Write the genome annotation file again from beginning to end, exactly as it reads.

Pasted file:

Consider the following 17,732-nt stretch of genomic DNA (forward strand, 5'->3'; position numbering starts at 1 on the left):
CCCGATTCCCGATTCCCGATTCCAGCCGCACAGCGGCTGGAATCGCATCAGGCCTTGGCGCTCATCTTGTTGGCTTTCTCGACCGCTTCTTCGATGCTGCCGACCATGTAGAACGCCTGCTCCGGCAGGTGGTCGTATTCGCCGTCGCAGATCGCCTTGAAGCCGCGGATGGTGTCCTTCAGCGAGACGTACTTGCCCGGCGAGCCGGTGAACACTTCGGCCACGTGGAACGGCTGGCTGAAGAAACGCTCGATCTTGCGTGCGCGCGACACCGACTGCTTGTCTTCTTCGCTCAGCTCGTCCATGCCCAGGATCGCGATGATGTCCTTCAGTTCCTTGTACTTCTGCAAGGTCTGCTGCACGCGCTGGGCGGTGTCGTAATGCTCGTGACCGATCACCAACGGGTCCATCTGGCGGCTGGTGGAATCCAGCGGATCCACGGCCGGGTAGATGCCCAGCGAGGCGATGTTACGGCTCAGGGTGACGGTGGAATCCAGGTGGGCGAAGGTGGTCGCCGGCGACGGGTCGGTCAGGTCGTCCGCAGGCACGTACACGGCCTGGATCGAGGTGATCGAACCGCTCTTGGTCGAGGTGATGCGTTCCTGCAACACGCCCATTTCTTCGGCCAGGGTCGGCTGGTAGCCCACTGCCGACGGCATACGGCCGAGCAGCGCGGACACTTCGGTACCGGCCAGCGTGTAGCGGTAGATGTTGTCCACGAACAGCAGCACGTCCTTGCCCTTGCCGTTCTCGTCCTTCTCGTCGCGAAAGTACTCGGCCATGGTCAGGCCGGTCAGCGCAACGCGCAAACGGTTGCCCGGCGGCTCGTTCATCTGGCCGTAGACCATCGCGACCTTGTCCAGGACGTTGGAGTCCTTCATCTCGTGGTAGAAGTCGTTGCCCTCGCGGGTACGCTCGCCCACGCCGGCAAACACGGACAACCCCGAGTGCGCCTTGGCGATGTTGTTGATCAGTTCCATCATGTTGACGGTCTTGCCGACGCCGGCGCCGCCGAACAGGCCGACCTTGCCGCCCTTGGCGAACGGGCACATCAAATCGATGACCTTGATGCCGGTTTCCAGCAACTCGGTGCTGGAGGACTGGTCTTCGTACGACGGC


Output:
Consider the following 17,732-nt stretch of genomic DNA (forward strand, 5'->3'; position numbering starts at 1 on the left):
CCCGATTCCCGATTCCCGATTCCAGCCGCACAGCGGCTGGAATCGCATCAGGCCTTGGCGCTCATCTTGTTGGCTTTCTCGACCGCTTCTTCGATGCTGCCGACCATGTAGAACGCCTGCTCCGGCAGGTGGTCGTATTCGCCGTCGCAGATCGCCTTGAAGCCGCGGATGGTGTCCTTCAGCGAGACGTACTTGCCCGGCGAGCCGGTGAACACTTCGGCCACGTGGAACGGCTGGCTGAAGAAACGCTCGATCTTGCGTGCGCGCGACACCGACTGCTTGTCTTCTTCGCTCAGCTCGTCCATGCCCAGGATCGCGATGATGTCCTTCAGTTCCTTGTACTTCTGCAAGGTCTGCTGCACGCGCTGGGCGGTGTCGTAATGCTCGTGACCGATCACCAACGGGTCCATCTGGCGGCTGGTGGAATCCAGCGGATCCACGGCCGGGTAGATGCCCAGCGAGGCGATGTTACGGCTCAGGGTGACGGTGGAATCCAGGTGGGCGAAGGTGGTCGCCGGCGACGGGTCGGTCAGGTCGTCCGCAGGCACGTACACGGCCTGGATCGAGGTGATCGAACCGCTCTTGGTCGAGGTGATGCGTTCCTGCAACACGCCCATTTCTTCGGCCAGGGTCGGCTGGTAGCCCACTGCCGACGGCATACGGCCGAGCAGCGCGGACACTTCGGTACCGGCCAGCGTGTAGCGGTAGATGTTGTCCACGAACAGCAGCACGTCCTTGCCCTTGCCGTTCTCGTCCTTCTCGTCGCGAAAGTACTCGGCCATGGTCAGGCCGGTCAGCGCAACGCGCAAACGGTTGCCCGGCGGCTCGTTCATCTGGCCGTAGACCATCGCGACCTTGTCCAGGACGTTGGAGTCCTTCATCTCGTGGTAGAAGTCGTTGCCCTCGCGGGTACGCTCGCCCACGCCGGCAAACACGGACAACCCCGAGTGCGCCTTGGCGATGTTGTTGATCAGTTCCATCATGTTGACGGTCTTGCCGACGCCGGCGCCGCCGAACAGGCCGACCTTGCCGCCCTTGGCGAACGGGCACATCAAATCGATGACCTTGATGCCGGTTTCCAGCAACTCGGTGCTGGAGGACTGGTCTTCGTACGACGGC